Radeberger is the first brewery in Germany to brew exclusively German-style beer. This has been the case for over a century. By being brewed only in Radeberg, they ensure consistently excellent quality beer.
Radeberger Pilsner uses the soft water from their own well, and has an ABV 4.8%. It exudes a clear, pale gold color, with a fine, creamy foam. Using only the choicest of ingredients, it’s a dazzling, smooth, and refreshing beer, crisp and balanced. It’s full-bodied with a moderate hop bitterness, and a dry finish.
Pair the Radeberger Pilsner with cheeses like Pepper Jack or Monterey Jack, and cured meats for starters. It goes great with German and Japanese cuisine, like sausages, sauerkraut, oily fish, and beef dishes.
Radeberger Pilsner is the original German pilsner, and it was all thanks to an idea by five men. Gustav Philipp, Carl Hermann Rasche, Florenz Julius Schone, Heinrich Minckwitz, and Max Rumpelt gathered at their local tavern for a drink on a cold January night in 1872. Many ideas are formed over a drink with friends, and these five decided to brew a Pilsner that was entirely and uniquely German. None of them knew anything about beer-brewing, but of course, that didn’t stop them.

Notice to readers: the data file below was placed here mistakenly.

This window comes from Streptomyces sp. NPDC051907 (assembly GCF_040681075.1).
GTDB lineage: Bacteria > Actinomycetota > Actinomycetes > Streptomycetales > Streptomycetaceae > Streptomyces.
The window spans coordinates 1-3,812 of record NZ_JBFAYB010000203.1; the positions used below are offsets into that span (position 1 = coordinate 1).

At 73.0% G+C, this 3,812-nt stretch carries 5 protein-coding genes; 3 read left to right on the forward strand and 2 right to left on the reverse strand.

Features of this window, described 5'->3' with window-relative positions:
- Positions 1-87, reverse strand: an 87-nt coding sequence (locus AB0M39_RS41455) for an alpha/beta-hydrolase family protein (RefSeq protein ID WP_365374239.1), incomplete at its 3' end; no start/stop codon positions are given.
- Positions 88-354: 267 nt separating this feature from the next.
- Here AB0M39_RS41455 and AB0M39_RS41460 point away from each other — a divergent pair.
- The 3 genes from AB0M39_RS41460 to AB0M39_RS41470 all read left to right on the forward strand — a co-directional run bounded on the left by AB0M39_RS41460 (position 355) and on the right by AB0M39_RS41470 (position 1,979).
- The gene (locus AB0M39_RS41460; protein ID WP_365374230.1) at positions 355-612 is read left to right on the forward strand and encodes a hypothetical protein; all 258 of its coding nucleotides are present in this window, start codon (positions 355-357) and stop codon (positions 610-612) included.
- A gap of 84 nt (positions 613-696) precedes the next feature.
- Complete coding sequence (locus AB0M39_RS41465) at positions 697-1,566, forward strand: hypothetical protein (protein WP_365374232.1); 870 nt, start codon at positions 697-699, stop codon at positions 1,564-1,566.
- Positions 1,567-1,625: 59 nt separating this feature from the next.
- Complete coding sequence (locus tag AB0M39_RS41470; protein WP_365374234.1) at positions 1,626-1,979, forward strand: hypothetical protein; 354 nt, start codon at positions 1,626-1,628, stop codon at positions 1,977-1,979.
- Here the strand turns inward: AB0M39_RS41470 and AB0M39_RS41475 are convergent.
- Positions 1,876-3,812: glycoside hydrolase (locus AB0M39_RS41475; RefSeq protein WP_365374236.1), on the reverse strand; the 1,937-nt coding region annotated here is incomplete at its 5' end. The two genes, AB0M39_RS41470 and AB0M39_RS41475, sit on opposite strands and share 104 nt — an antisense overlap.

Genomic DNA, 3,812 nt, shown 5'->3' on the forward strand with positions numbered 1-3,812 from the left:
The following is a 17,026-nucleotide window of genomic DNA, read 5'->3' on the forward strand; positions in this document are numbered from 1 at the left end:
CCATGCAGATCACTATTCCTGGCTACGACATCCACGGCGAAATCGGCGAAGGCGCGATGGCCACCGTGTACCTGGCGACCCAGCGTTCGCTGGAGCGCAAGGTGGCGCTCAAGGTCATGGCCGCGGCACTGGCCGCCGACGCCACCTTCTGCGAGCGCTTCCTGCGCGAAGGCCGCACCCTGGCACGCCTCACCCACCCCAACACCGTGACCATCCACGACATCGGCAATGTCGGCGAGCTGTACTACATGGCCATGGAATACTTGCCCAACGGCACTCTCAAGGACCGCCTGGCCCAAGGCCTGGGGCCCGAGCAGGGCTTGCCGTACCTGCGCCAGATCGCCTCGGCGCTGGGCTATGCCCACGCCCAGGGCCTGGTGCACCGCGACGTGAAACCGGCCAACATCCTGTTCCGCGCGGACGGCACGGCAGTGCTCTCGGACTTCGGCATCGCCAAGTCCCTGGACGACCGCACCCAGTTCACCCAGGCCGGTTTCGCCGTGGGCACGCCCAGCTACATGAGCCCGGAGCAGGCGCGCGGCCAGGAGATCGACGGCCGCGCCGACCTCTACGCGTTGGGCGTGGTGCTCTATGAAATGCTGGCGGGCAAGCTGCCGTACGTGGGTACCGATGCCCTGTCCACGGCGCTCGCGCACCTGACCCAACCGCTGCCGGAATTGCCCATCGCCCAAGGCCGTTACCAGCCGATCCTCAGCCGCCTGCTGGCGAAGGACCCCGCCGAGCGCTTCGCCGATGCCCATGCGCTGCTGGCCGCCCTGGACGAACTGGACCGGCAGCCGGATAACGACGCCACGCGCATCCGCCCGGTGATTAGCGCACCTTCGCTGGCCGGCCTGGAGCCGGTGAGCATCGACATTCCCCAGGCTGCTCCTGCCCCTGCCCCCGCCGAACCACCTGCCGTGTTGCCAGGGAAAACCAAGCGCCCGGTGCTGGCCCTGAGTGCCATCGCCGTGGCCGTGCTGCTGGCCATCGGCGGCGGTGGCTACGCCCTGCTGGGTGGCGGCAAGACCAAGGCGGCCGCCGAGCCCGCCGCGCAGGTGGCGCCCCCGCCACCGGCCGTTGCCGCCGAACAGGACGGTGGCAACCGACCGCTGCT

And we’re glad it didn’t. Radeberger Pilsner has made its way to unparalleled success, both around Germany, and around the world. It was named the official “Chancellor’s Brew” by Prince Otto von Bismarck in 1888, and for over a century, it has been the beer that the German Chancellor toasts with when hosting foreign dignitaries at state events. It was also named the official beverage of the court of King Frederick Augustus of Saxony, and German playwright, Bertolt Brecht requested a monthly supply of two cases of Radeberger Pilsner straight from the brewery.
So beloved, praised, and decorated is this Pilsner that it’s no wonder it has held its place as the icon of German beer.
Store beer bottles upright to prevent yeast rings from appearing. They must be kept in a cool, dark place at approximately 13°C. Don’t allow beer to be caught in bright light for long periods of time to prevent it from attaining a “skunky” taste.